In April of 2012, we wrote a blog post about the Norfolk four course, an 18th century innovation in crop rotation. The principles behind this system have informed many of Seven Trees’ current growing practices, only scaled down to fit our space and time.
We recently received a notice that someone had linked back to this blog post, so naturally we were curious. A few clicks led us to a blog written by someone in training at a working historical farm in…..Norfolk! at the Gressenhall Farm and Workhouse. From their website:
In 1776 the combined parishes of Mitford and Launditch bought Chapel Farm at Gressenhall to build a ‘house of industry’ for the poor.
In 1834 the Poor Law Amendment Act led to the transformation of the house of industry into a workhouse. The aim was to keep costs low by making life for the paupers so unpleasant that people would do everything they could to avoid having to live there.
A new system of classification separated men, women and children. Work included breaking stones, pumping water, carting gravel and oakum picking for men and domestic chores in the kitchens, laundry and female wards for women. The only benefits were the health care and education.
The workhouse closed in 1948. After a short period of time as a home for the elderly, Gressenhall Farm and Workhouse opened as a museum in 1976.
The animals on Gressenhall Farm are all East Anglian breeds that would have been common in our farmyards 100 years ago:
• Red Poll cattle
• Norfolk Horn sheep
• Suffolk sheep
• Southdown sheep
• British White cows
• Suffolk Punch horses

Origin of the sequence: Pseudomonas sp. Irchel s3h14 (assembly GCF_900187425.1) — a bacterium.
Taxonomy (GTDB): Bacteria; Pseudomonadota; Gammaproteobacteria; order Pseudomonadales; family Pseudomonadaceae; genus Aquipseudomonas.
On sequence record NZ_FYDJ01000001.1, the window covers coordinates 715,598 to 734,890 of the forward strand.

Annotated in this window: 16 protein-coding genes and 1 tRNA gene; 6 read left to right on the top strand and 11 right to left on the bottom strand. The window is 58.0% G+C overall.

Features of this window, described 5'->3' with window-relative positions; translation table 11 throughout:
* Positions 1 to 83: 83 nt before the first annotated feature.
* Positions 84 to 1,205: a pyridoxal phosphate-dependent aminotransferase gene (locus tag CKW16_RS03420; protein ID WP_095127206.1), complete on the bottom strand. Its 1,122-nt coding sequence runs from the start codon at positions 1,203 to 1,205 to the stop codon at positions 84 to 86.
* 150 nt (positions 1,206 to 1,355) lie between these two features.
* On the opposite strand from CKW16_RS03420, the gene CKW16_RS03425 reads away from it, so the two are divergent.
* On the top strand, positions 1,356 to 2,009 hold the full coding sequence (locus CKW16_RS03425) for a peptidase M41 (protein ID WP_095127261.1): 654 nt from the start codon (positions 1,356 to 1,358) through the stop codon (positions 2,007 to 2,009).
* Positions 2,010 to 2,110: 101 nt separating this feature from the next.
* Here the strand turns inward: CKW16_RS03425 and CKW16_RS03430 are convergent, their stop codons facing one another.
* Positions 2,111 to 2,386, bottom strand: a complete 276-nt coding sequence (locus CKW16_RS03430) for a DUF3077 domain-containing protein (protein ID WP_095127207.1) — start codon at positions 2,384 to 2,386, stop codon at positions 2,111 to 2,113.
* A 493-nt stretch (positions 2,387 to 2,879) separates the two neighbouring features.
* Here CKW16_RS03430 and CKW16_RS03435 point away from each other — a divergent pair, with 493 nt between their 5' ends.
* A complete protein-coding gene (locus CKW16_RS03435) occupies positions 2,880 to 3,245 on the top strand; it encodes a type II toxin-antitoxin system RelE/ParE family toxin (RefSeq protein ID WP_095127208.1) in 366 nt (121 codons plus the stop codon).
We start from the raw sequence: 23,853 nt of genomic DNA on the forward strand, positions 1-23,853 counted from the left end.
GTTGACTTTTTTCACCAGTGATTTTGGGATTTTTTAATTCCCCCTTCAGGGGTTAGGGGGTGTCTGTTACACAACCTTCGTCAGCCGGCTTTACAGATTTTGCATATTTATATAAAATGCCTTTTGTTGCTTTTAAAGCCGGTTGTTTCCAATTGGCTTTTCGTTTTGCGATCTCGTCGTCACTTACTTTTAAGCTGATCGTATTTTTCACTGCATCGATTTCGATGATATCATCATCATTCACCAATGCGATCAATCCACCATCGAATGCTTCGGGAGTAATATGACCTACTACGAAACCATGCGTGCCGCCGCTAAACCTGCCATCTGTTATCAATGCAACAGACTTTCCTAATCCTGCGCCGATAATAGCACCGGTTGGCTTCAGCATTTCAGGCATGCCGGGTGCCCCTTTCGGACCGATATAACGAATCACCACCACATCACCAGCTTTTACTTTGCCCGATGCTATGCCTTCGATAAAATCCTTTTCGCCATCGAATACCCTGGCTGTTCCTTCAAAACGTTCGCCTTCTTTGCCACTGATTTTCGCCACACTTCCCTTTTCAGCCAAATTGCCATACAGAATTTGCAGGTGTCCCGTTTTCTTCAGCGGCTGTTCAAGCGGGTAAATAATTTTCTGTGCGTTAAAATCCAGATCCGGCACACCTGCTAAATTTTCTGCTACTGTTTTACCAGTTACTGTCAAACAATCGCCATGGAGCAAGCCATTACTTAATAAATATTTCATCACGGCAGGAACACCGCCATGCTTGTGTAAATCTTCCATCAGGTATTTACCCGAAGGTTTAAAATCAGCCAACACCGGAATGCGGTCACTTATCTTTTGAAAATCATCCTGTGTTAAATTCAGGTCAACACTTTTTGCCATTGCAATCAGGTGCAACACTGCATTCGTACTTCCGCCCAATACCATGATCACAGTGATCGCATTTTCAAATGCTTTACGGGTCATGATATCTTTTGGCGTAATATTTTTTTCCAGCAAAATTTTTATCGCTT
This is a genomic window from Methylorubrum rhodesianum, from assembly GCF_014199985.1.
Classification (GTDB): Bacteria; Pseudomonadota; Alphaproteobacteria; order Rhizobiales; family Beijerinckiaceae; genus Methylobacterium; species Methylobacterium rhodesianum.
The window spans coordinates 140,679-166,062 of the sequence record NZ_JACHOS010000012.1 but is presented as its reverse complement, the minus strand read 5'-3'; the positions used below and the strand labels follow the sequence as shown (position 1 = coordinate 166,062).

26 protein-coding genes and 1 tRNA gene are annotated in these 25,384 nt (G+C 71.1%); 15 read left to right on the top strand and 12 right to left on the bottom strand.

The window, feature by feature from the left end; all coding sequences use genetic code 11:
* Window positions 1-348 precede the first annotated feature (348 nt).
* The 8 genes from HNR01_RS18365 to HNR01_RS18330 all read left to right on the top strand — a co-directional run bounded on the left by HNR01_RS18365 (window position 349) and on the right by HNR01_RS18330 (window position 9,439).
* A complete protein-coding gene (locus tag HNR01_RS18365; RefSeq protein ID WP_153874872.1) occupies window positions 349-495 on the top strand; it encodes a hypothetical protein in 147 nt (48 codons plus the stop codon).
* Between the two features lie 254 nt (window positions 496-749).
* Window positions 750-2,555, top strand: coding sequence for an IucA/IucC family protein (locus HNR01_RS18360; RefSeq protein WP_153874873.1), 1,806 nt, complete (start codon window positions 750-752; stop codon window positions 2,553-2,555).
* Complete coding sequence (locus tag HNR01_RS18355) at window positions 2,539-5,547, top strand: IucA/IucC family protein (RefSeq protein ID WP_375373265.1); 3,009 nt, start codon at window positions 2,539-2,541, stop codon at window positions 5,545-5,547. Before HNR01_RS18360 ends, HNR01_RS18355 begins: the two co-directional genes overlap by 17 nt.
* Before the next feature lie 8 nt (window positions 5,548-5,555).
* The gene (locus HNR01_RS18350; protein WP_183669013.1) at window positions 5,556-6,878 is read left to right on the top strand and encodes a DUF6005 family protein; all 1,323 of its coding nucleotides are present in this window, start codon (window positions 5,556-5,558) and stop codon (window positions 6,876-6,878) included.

• Marsh Daisy chickens
• Norfolk Black turkeys
• Large Black pigs
There is a lot to explore on the website alone, so if historical farm geekery is your thing, dig in and click around!
I don’t think the humans of Seven Trees have too many ancestors from that area, but we added it to the list of potential stops when we make our big ancestral tour in the next few years.
July 9th is a holiday in the Asatru calendar, also known as Haymoon 9; the day of remembrance for Unn (or Aud) the Deep-Minded. Unn was a powerful figure from the Laxdaela Saga who emigrated to Scotland to avoid the hostility of King Harald Finehair. She was the second daughter of Ketil Flatnose, a Norwegian hersir, and Yngvid Ketilsdóttir, daughter of Ketill Wether, a hersir from Ringarike. Aud married Olaf the White (Oleif), son of King Ingjald, who had named himself King of Dublin after going on voyages to Britain and then conquering the shire of Dublin. They had a son named Thorstein the Red. After Oleif was killed in battle in Ireland, Aud and Thorstein journeyed to the Hebrides. Thorstein married there and had many children; he also became a great warrior king, conquering over half of Scotland; however, he was killed in battle after being betrayed by his people. After this happened Aud, who was at Caithness, learned of her son’s death and built a Knarr, a Viking era ship commonly built for Atlantic voyages.
She did this secretly in the forest possibly because women were not allowed to be in possession of these ships, or because she did not want anyone to know that she was building one. After its completion, Aud sailed to the Orkneys. There she married off one of her granddaughters, Groa, the daughter of Thorstein the Red. Aud then set off for Iceland. As a settler in Iceland she continued to exhibit all those traits which were her hallmark-strong will, a determination to control, dignity, and a noble character. In the last days of her life, she established a mighty line choosing one of her grandsons as her heir. She died during his wedding celebration, and received a typical Nordic ship burial, surrounded by her treasure and her reputation for great deeds.
Read more about Unn/Aud here – Aud the Deep-Minded